About Shwedagon Pagoda

No visit to the Union of Myanmar is complete without a visit to the 2,500 years old Shwedagon Pagoda, which enshrines strands of Buddha's hair and other holy relics. Located west of the Royal Lake on 114 -acre Singuttara Hill in Yangon, Shwedagon Pagoda is the most sacred and impressive Buddhist site for the people of the Union of Myanmar. From a humble beginning of 8.2 meters, the Shwedagon Pagoda today stands close to 110 meters. Shwedagon Pagoda is covered with hundreds of gold plates and the top of the stupa is encrusted with 4531 diamonds; the largest of which is a 72 carat diamond. It is clearly one of the wonders of the religious world. Shwedagon Pagoda is a repository of the best in Myanmar heritage - architecture, sculpture and arts. The Shwedagon Pagoda consists hundreds colorful temples, stupas, and statues that reflects the architectural era spanning almost a 2,500 years.

To understand this monumental work of art and architecture, visitors will experience an insider's view of this magnificent symbol of Buddhism to the lives of the Myanmar people. Shwedagon Pagoda forms the focus of religious as well as community activities – the bustling of devotees and monks washing the statues, offering flowers, worshiping, and meditating. Shwedagon Pagoda is administered by the Board of Trustees of Shwedagon Pagoda.

THE STUPA

While much of the pagoda's beauty derives from the complex geometryof its shape and surrounding structures, equally mesmerizing is its golden glow. It rises 326 feet (99 m) on a hill 168 feet (51 m) above the city. The lower stupa is plated with 8,688 solid gold bars, an upper part with another 13,153. The perimeter of the base of the Pagoda is 1,420 fee and its height 326 feet above the platform. The tip of the stupa, far too high for the human eye to discern in any detail, is set with 5448 diamonds, 2317 rubies, sapphires, and other gems, 1065 golden bells and, at the very top, a single 76-carat diamond.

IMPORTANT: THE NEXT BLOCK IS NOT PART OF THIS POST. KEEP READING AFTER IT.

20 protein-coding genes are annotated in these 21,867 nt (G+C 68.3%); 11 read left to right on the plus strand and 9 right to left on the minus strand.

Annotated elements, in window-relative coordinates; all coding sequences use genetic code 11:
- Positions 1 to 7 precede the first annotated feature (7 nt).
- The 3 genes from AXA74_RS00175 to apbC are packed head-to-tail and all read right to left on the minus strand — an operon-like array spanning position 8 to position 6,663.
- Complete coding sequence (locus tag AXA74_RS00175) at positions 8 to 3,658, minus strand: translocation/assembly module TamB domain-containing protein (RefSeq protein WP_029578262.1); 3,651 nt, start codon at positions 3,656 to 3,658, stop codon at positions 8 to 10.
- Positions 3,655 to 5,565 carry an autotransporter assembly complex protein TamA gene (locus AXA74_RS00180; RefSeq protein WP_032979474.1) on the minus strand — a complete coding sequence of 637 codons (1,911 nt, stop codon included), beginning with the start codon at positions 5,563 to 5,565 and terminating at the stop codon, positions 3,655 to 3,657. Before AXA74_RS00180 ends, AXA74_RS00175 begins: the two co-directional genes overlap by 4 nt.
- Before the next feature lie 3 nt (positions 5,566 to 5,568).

Aerial View of the Stupa

- 4 small pagodas at the 4 cardinal point
- 64 pagodas encircle the base
- Plinth (pha-nut-taw) (20 ft 11 in)
- Terraces (paccaya) (62 ft 4 in)
- Octagonal base (Shit-hmaung) (88 ft 2in)

Stupa

In the Shwedagon, the smoothness of the pagoda can be seen from top to base.
The three basics elements are:
The octagonal base. The bell-shaped dome. The conical- shaped spire.
Height ratio is
base : 22, dome : 33, spire: 55.

Spire

The Spire part of Shwedagon Divided into four parts:
1. The lowest part, which is encircled by irregularly shaped seven concentric rings (' hpaung yit ', "protuberant coils".).
2. Second part is reminiscent of the double lotus throne : an "upturned lotus", kya lan & an "inverted lotus", kya hmauk, which serves as pedestal for some Buddha images.
3. Third part of the spire, in the shaped of an elongated teardrop ( nga-pyaw-bu, "banana bud").
4. Fourth part and uppermost part of the spire is the hti, "umbrella".

Dome

Dome part of Shwedagon Consists of :
1. Circular bolts ( Kyi-wun )
2. The bell ( hkaung-laung )
3. The girdle ( yin-zi )
4. Inverted alms bowl (tha-beit- hmauk ) and
5. The festoon ( pan-zwe )

Base

The base part of Shwedagon
The base is made up of three terraces which recede upwards on :
1. A square plinth ( 6.4m) high,
2. Octagonal terraces (paccaya): where the four sides of the cardinal points are straight-edged and the other four sides have serrated edges, and above that.
3. An Octagonal dais called the shit-hmaung, "eight-edges".

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